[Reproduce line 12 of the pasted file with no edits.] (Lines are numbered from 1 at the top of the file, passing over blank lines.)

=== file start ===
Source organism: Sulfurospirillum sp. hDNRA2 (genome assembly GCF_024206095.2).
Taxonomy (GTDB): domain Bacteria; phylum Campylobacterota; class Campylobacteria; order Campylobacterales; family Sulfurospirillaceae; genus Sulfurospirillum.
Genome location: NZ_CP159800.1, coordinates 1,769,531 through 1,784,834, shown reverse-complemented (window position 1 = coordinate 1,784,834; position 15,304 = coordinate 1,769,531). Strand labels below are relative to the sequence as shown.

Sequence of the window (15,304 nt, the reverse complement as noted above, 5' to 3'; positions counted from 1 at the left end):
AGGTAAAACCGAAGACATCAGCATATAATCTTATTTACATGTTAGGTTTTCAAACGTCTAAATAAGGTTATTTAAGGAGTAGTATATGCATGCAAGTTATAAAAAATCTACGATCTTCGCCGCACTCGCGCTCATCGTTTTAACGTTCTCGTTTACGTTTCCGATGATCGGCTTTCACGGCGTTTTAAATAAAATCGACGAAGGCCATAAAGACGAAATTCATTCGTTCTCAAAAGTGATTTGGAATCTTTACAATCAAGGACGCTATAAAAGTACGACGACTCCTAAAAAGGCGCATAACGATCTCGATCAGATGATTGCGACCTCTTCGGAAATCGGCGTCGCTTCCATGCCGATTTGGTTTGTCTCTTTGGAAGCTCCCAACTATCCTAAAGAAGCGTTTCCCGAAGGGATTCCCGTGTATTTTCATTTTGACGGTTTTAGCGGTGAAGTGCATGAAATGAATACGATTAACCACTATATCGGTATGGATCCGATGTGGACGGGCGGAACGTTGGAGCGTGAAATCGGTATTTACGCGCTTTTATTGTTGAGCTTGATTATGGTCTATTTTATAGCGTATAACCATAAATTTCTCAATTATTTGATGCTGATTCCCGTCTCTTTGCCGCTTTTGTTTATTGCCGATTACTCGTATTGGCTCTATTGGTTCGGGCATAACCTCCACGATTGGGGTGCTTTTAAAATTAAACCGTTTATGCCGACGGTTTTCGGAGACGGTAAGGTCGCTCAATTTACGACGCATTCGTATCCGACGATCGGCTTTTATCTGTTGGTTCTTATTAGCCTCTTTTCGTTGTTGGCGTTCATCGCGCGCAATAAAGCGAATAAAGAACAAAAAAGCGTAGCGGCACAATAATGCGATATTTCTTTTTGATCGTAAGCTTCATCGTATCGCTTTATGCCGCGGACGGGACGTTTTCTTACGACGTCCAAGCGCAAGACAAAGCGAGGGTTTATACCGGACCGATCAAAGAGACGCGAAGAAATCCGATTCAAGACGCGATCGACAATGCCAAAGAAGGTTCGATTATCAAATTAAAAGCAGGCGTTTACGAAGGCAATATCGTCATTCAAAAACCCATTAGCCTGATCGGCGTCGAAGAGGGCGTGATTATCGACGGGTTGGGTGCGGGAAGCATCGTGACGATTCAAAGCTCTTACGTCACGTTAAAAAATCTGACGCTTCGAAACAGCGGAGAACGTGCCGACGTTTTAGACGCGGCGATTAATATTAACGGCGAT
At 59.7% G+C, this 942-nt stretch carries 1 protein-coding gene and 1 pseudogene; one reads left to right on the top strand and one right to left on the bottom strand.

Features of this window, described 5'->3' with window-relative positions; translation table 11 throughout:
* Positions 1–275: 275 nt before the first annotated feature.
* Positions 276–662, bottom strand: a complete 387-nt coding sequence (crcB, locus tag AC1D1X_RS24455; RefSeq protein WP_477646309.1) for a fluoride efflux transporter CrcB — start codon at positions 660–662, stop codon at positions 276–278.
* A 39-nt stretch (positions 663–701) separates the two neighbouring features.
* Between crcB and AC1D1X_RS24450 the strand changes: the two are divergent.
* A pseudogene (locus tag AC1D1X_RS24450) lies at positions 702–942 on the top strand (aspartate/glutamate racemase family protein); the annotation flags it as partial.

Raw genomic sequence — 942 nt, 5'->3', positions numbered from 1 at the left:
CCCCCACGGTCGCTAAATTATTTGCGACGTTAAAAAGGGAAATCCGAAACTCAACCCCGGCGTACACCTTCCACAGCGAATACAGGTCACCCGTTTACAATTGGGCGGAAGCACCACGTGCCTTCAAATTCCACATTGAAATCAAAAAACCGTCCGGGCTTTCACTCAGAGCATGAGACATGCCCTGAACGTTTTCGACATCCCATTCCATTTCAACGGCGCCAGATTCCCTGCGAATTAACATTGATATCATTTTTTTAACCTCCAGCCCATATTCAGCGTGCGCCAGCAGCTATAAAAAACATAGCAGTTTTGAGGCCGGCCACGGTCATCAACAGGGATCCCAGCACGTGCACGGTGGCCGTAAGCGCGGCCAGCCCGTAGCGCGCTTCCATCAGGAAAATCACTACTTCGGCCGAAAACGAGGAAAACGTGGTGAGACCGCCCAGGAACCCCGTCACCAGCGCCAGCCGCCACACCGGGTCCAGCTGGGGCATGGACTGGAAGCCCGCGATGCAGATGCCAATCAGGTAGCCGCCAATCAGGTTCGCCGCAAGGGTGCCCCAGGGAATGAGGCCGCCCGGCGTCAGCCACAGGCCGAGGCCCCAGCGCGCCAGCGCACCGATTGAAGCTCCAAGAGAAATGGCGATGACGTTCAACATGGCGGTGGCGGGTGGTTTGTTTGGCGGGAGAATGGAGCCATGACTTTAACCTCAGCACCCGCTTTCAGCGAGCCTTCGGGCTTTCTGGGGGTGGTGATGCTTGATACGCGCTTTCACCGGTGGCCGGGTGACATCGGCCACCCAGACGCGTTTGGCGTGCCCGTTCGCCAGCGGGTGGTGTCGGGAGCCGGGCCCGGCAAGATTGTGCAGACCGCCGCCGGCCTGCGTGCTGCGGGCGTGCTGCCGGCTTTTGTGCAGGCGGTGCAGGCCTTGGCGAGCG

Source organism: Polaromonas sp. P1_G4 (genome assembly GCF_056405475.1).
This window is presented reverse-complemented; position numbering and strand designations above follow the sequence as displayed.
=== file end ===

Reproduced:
* A pseudogene (locus tag AC1D1X_RS24450) lies at positions 702–942 on the top strand (aspartate/glutamate racemase family protein); the annotation flags it as partial.